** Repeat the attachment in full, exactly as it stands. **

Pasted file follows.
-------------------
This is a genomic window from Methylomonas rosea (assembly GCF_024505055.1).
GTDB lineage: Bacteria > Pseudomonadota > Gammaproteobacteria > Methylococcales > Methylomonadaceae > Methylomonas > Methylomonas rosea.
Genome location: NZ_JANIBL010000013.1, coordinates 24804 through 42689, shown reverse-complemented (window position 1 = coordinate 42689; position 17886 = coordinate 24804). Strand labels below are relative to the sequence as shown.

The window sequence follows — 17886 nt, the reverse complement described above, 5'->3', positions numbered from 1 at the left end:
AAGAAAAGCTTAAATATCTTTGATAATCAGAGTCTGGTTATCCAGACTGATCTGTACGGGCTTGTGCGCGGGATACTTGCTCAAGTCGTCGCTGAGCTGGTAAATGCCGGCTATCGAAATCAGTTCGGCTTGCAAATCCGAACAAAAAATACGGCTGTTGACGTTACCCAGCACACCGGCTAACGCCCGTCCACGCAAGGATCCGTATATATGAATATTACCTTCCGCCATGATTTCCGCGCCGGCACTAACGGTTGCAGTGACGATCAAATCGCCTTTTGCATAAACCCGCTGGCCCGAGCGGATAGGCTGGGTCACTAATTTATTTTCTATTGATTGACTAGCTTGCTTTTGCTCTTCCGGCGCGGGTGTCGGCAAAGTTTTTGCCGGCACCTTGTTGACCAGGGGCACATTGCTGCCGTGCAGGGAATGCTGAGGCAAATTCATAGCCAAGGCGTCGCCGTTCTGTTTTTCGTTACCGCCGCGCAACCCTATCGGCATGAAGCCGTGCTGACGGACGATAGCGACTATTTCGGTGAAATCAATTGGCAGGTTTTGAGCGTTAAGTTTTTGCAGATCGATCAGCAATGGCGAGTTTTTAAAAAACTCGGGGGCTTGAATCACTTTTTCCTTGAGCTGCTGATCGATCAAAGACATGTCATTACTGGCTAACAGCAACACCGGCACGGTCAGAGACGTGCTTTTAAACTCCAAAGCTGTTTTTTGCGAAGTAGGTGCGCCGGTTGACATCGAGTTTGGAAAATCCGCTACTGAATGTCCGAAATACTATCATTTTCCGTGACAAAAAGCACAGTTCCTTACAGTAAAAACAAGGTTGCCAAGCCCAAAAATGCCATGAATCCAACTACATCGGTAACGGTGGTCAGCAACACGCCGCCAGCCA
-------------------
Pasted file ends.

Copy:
This is a genomic window from Methylomonas rosea (assembly GCF_024505055.1).
GTDB lineage: Bacteria > Pseudomonadota > Gammaproteobacteria > Methylococcales > Methylomonadaceae > Methylomonas > Methylomonas rosea.
Genome location: NZ_JANIBL010000013.1, coordinates 24804 through 42689, shown reverse-complemented (window position 1 = coordinate 42689; position 17886 = coordinate 24804). Strand labels below are relative to the sequence as shown.

The window sequence follows — 17886 nt, the reverse complement described above, 5'->3', positions numbered from 1 at the left end:
AAGAAAAGCTTAAATATCTTTGATAATCAGAGTCTGGTTATCCAGACTGATCTGTACGGGCTTGTGCGCGGGATACTTGCTCAAGTCGTCGCTGAGCTGGTAAATGCCGGCTATCGAAATCAGTTCGGCTTGCAAATCCGAACAAAAAATACGGCTGTTGACGTTACCCAGCACACCGGCTAACGCCCGTCCACGCAAGGATCCGTATATATGAATATTACCTTCCGCCATGATTTCCGCGCCGGCACTAACGGTTGCAGTGACGATCAAATCGCCTTTTGCATAAACCCGCTGGCCCGAGCGGATAGGCTGGGTCACTAATTTATTTTCTATTGATTGACTAGCTTGCTTTTGCTCTTCCGGCGCGGGTGTCGGCAAAGTTTTTGCCGGCACCTTGTTGACCAGGGGCACATTGCTGCCGTGCAGGGAATGCTGAGGCAAATTCATAGCCAAGGCGTCGCCGTTCTGTTTTTCGTTACCGCCGCGCAACCCTATCGGCATGAAGCCGTGCTGACGGACGATAGCGACTATTTCGGTGAAATCAATTGGCAGGTTTTGAGCGTTAAGTTTTTGCAGATCGATCAGCAATGGCGAGTTTTTAAAAAACTCGGGGGCTTGAATCACTTTTTCCTTGAGCTGCTGATCGATCAAAGACATGTCATTACTGGCTAACAGCAACACCGGCACGGTCAGAGACGTGCTTTTAAACTCCAAAGCTGTTTTTTGCGAAGTAGGTGCGCCGGTTGACATCGAGTTTGGAAAATCCGCTACTGAATGTCCGAAATACTATCATTTTCCGTGACAAAAAGCACAGTTCCTTACAGTAAAAACAAGGTTGCCAAGCCCAAAAATGCCATGAATCCAACTACATCGGTAACGGTGGTCAGCAACACGCCGCCAGCCA